Radhika Iyenger's 10 Favourite Reads of all time

Radhika Iyengar is an award-winning journalist based in Mumbai, who writes on arts and culture, marginalized communities, history and gender. Her debut work of non-fiction is Fire on the Ganges: Life Among the Dead in Banaras, which has been shortlisted for KLF Non-fiction Book Award.

Radhika Iyenger Published Apr 9, 2024 18:24:57 IST
Radhika Iyenger's 10 Favourite Reads of all time Photo courtesy: Chandni Gajria

The Emperor of All Maladies: A Biography of Cancer By Siddhartha Mukherjee, Scribner

The protagonist of this Pulitzer Prize winning book is a life-threatening illness that colonizes our bodies in the most violent way: cancer. Mukherjee’s sharp writing, grounded in painstaking research, makes this an important contribution to medical journalism, and to our lives. I am in awe of this book because it makes this inscrutable illness slightly more understandable.



Joothan: An Untouchable’s Life by Om Prakash Valmiki (translated by Arun Prabha Mukherjee), Columbia University Press

Joothan provides an unsettling portrait of what it was like growing up as a Dalit in the ‘50s and ‘60s. Valmiki belonged to the Chuhra community, whose traditional occupation included sweeping the village and disposing animal carcasses. In one of the scenes in the book, Valmiki shares how his family cleaned cow sheds owned by oppressor castes and in lieu of payment, they were given leftover food or ‘joothan’.



Yellowface By R. F. Kuang, The Borough Press

June, a struggling author steals an unpublished manuscript written by a celebrated young author/quasi-friend, who dies in a bizarre accident. At its core, Yellowface is about literary theft but it also examines themes of racism, privilege and the shape-shifting persona of social media.



Behind the Beautiful Forevers: Life, Death, and Hope in a Mumbai Undercity By Katherine Boo, Penguin

The book follows the lives of three families living in a Mumbai slum. The book shaped my understanding of how non-fiction reportage and novelistic storytelling can be tightly braided to create a compelling piece of writing.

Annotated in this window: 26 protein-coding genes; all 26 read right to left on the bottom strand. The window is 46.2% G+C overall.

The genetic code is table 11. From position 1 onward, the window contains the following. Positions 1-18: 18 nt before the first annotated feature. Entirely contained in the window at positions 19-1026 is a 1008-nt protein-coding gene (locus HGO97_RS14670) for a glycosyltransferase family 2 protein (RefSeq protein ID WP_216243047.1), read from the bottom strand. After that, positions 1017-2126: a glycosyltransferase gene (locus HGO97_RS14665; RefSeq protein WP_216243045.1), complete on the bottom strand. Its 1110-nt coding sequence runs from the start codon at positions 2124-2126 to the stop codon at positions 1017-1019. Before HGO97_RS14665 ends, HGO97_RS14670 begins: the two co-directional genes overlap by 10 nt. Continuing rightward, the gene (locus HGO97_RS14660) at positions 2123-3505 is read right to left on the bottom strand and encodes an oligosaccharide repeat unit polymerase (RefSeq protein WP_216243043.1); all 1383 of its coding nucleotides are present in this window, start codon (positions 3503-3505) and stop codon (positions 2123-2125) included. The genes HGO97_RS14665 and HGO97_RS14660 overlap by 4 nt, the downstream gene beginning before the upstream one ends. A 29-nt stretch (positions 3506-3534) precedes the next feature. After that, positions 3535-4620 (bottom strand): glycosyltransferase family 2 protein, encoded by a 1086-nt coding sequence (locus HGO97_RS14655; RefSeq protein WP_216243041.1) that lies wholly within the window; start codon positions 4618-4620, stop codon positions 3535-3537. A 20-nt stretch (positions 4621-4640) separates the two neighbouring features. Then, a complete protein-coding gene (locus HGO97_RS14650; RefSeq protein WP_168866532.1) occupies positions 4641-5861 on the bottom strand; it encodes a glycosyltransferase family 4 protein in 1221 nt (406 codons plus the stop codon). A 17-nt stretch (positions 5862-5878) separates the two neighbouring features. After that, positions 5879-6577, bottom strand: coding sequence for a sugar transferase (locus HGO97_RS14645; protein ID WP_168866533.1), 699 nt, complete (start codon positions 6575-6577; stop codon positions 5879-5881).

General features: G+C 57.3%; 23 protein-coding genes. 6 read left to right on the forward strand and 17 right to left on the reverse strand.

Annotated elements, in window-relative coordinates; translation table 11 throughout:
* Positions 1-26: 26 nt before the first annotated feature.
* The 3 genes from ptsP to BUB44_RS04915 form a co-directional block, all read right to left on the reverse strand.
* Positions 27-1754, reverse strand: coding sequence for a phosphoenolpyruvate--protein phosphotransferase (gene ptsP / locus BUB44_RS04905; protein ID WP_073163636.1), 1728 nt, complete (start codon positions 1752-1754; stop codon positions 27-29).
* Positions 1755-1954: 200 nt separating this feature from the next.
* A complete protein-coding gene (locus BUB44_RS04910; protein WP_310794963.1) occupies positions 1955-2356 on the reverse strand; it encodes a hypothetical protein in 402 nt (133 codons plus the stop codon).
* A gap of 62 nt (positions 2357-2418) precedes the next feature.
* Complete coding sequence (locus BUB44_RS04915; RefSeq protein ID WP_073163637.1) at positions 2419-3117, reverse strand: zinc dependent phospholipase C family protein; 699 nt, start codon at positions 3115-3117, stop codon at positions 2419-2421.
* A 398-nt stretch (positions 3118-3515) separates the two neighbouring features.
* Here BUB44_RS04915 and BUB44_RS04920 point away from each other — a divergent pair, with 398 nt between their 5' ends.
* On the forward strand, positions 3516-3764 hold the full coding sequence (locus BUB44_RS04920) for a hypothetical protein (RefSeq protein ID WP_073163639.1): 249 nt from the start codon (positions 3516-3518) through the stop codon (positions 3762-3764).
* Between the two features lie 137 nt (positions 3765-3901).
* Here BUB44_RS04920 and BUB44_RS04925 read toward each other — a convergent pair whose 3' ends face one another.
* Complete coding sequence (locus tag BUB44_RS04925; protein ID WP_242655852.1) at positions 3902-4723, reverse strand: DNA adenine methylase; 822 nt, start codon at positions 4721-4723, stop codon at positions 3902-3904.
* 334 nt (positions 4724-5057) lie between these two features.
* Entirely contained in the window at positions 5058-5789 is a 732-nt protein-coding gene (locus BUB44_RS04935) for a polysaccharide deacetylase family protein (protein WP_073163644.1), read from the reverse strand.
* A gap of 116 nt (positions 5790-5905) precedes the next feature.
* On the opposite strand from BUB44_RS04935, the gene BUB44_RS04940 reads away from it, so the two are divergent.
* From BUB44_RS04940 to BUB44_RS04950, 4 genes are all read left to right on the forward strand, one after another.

Half of a Yellow Sun By Chimamanda Adichie, Harper Perennial

Adichie’s vivid prose and painstaking attention to detail are enviable. Set against the tumultuous backdrop of the Biafran war in Nigeria, the book is a fierce lesson on how grotesque and dehumanizing war can be. Disconcertingly, the book is relevant now more than ever.



Em and the Big Hoom By Jerry Pinto, Aleph 

This book was published at a time when conversations around mental health were almost non-existent in India. At the heart of this novel is the flamboyant, beedi-smoking Imelda Mendes, or ‘Em’. Written with gripping honesty, the beauty lies in Pinto’s craft as he poignantly describes how Em’s family, grapple with her bipolar disorder.



Remnants of a Separation: A History of the Partition of India through Material Memory By Aanchal Malhotra, HarperCollins

This book creates crucial awareness about the Partition of 1947—a haunting ‘separation’ that brought about a seismic shift—the reverberations of which continue to this day. Through objects and belongings carried by families across the border, Malhotra skillfully uses the material memory to stitch together oral narratives to map a history of a generation. 



The Good Girls: An Ordinary Killing By Sonia Faleiro, Bloomsbury

With a sharp eye and rigorous reporting, Faleiro investigates the murder of two young Dalit girls, who were found dead, hanging from a tree in Uttar Pradesh. A true crime thriller, this book gripped me from the get go, detailing a critical account of women’s agency—and by extension, their safety—in India, through the lens of misogyny, ‘morality’ and patriarchal violence.



The Kite Runner By Khalid Hosseini, Bloomsbury 

Set in Afghanistan, the book highlights the relationship between economically and socially privileged 12-year-old Amir, and Hassan, who is poor and belongs to an ethnic minority. There is a heart-breaking sense of how the privileged ‘violate’ the non-privileged. It’s a story of political upheavals, close relationships, betrayal, guilt and redemption, told deftly by a master storyteller.



The English Patient By Michael Ondaatje, Vintage International 

What drew me in immediately was Ondaatje’s poetic writing and rich imagery. Set towards the end of World War II, the book weaves thematic threads of love, identity, nationality, displacement, loss and grief. The idea for the book, Ondaatje revealed many years later, came to him first as a conversation a nurse and a burned patient have one night.


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